The avant-documentary films of Adam Curtis feel right at home in the gallery setting of e-flux
Images move rapidly across the screen, seemingly random clips from old and silent films, news broadcasts, all set to a choppy soundtrack ranging from Ennio Morricone to Nine Inch Nails, with a domineering voiceover.
The voice is that of forward-thinking documentary journalist Adam Curtis, and the work, titled All Watched Over By Machines of Loving Grace (2011), is among ten of Curtis’ films (made from 1989 to 2011) on view now at e-flux in their show The Desperate Edge of Now. As he narrates tales of failed financial markets, cybernetic utopias, or Randian heroes, the rapid-fire imagery somehow comes to make sense as a complicated, chaotic whole.
What differentiates Curtis from most filmmakers whose work shows in galleries is that he’s not an artist, but a BBC television journalist—one whose work is so artful, so out of the ordinary, that it’s presented as a bridge between the two worlds.
Instead of clawing to get scoops and those fleeting 30 seconds of air time, Curtis digs into the trenches of history, philosophy, and science; he weaves together the events of the past century to create one long, confusing narrative, in which everything is interrelated, though in complex networks, through backdoors. His work, in brief, attempts to make sense of the chaos of the modern world; so his films, in turn, themselves become chaotic.
His films often center on the themes of power and the sinister forces at play behind society. All Watched Over By Machines of Loving Grace—particularly the second film in the series of three, “The Use and Abuse of Vegetational Concepts,” explores how political leaders have used scientific theories—like the idea of self-regulating ecosystems—to justify various senses of order in society (in particular, the British empire’s attempt to maintain power in South Africa with Apartheid).
In The Power of Nightmares (2004), three films follow the parallel stories of neoconservatism and modern Islamism, and how these movements created today’s climate of fear in politics. The Trap: What Happened to Our Dream of Freedom (2007) argues that the vision of freedom (and of the free market) ingrained in Western culture is limited—and also, of course, a “trap.”
The narratives are stimulating and engrossing, like walks through a history book or an image-packed museum exhibition on the disasters and successes of the 20th century. Yet Curtis grazes the sphere of the conspiracy theory at points, leaping to loosely-connected conclusions. From the journalistic sphere, conservatives in particular have attacked Curtis’ work for just this sort of tendency toward selectivity and simplification. The emphasis on style over argument makes him something of an easy target for such charges. When Curtis wrote an article in The Guardian on the self-regulating ‘ecosystem’ myth explored in All Watched Over by Machines of Loving Grace, the comments exploded with debate over his argument’s accuracy, noting that the argument was “elegant … but not conceptual[ly] elegant, with much inductive logic and far too little references to arguments beyond the narrow confines [Curtis] choose[s].” This could be applied to most of Curtis’ narratives. Such charges, Curtis told The Guardian, “sort of pissed me off.... There's an affectionate tone in that series. I'm kind of taking the piss out of conspiracy theories.”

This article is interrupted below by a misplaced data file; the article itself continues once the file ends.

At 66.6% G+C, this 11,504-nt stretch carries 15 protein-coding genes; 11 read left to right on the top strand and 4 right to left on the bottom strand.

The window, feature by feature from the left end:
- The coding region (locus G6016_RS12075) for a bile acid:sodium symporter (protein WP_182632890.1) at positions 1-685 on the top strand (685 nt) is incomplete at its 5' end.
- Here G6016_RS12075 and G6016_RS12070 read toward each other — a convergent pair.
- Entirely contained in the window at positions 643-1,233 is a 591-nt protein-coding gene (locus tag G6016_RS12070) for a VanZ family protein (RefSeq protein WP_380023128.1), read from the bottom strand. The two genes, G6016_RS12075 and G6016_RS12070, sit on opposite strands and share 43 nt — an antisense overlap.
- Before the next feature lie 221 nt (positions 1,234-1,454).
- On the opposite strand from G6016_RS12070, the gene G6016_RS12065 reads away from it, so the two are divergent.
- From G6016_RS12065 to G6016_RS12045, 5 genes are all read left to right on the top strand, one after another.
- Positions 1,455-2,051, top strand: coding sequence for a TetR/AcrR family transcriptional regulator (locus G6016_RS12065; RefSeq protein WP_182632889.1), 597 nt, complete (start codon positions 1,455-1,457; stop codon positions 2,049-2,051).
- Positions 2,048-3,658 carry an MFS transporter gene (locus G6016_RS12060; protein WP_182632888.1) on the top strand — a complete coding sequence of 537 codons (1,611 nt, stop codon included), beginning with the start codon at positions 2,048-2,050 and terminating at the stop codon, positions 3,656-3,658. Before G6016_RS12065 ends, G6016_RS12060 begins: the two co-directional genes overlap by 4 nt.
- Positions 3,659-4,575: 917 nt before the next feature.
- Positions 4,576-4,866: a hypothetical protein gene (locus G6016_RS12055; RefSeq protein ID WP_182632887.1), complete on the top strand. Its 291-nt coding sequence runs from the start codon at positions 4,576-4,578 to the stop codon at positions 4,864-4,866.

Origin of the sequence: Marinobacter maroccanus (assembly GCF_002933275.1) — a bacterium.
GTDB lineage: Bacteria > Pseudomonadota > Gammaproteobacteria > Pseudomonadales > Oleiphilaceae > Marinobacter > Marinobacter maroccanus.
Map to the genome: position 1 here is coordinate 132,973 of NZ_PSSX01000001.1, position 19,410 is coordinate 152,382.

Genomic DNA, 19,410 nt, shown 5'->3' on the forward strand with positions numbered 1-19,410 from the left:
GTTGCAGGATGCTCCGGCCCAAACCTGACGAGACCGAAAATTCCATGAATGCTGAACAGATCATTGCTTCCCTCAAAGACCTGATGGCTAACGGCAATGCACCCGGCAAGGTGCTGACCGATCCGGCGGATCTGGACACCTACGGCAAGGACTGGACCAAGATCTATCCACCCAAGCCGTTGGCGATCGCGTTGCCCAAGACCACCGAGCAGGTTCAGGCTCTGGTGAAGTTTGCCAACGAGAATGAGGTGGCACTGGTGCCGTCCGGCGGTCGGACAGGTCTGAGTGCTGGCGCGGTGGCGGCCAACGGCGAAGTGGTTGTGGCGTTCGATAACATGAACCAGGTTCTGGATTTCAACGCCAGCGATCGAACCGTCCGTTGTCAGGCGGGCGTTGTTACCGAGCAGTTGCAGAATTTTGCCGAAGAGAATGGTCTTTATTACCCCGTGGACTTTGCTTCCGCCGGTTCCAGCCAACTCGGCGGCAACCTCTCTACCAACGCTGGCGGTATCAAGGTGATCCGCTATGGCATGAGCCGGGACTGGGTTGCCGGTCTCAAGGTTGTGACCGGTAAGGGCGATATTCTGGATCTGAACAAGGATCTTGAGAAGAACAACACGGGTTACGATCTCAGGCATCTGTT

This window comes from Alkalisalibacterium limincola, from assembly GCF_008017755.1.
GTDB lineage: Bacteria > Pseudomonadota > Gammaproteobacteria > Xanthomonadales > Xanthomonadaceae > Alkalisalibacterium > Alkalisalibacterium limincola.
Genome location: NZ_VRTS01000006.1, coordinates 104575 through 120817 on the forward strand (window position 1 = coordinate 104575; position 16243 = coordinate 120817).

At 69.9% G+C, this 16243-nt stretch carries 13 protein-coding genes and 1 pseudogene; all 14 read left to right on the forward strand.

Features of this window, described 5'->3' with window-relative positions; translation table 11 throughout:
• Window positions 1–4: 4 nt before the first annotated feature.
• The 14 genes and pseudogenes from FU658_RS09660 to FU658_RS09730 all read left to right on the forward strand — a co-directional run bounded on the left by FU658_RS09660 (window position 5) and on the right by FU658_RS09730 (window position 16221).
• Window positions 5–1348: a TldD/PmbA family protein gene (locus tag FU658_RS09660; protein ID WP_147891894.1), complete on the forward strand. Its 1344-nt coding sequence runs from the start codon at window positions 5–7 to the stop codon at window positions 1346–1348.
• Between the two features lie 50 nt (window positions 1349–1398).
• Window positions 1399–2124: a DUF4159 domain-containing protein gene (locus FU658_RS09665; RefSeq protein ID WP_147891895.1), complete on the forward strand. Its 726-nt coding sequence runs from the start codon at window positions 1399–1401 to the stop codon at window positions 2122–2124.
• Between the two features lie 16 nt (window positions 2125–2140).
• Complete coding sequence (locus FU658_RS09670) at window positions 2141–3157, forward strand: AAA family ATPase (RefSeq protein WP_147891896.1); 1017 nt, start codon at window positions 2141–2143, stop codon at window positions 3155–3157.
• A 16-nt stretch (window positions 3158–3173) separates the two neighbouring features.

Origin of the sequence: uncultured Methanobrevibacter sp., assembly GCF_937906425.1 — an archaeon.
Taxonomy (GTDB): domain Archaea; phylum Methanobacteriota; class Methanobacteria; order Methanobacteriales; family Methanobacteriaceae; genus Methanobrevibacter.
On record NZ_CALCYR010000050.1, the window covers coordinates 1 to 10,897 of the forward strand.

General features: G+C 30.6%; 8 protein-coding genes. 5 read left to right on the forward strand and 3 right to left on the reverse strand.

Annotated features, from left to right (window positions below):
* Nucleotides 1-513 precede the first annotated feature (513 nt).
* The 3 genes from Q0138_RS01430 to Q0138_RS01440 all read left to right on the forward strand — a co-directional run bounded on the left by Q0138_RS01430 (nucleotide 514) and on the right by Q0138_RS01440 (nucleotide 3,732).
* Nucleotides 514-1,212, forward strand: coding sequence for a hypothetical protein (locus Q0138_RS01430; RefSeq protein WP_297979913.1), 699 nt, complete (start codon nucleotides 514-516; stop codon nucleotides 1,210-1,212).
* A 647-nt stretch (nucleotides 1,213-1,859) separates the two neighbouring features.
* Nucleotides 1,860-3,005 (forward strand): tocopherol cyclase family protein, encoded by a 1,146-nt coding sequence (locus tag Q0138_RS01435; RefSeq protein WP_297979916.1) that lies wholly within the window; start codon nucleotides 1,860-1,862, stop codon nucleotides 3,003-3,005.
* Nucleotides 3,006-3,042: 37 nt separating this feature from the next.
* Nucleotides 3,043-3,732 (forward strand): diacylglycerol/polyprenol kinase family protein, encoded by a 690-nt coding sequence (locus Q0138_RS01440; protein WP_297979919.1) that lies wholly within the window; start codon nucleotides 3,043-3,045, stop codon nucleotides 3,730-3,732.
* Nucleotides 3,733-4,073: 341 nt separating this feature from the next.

But this is precisely what makes Curtis’ work so compelling, that he finds the line between objective reporting and the looser space of interpretation and speculation. Yet Curtis’ work requires a tremendous amount of research, and he conducts in-depth interviews with politicians, experts, and academics like any other journalist. What distinguishes him, above all, is his desire, clear in his work, to inform as well as affect his audience, to layer them with the facts at hand as well as with his visual artistry. If Curtis’ films were reduced to the script alone, would they appear in an art gallery? Probably not. It’s the avant-garde film and sound techniques, chaotic and repeated jump-cuts, that earn Curtis his art-world accolades and coalesce medium and message.
Curtis recalls, in many ways, literary journalist Ryszard Kapuściński—who was also often criticized for his “personal” take on journalism. Kapuściński, a Polish journalist who was a foreign correspondent in the 1950s and ‘60s, wrote long-form, stream-of-consciousness narratives that were based on voluminous research and indisputable facts, but also, because of their looseness and fluidity, lingered on the brink of fiction. For this reason, Kapuściński’s work (including Empire and Shah of Shahs)—like Curtis’ films—transcends the temporally limited sphere of most journalistic output.
Whether Curtis’ arguments about the “trap” of freedom or self-regulated ecosystems are the same sorts of truths as the who-what-when-where-how-why of traditional journalism, is very much open to debate. Yet given that his central project is challenging the idea of power in modern society, Curtis most likely would encourage his audience’s questioning of even his authority—as an artist and as a journalist—through these dizzy, stylish films.
’The Desperate Edge of Now’ is on view at e-flux, at 311 East Broadway, through April 14.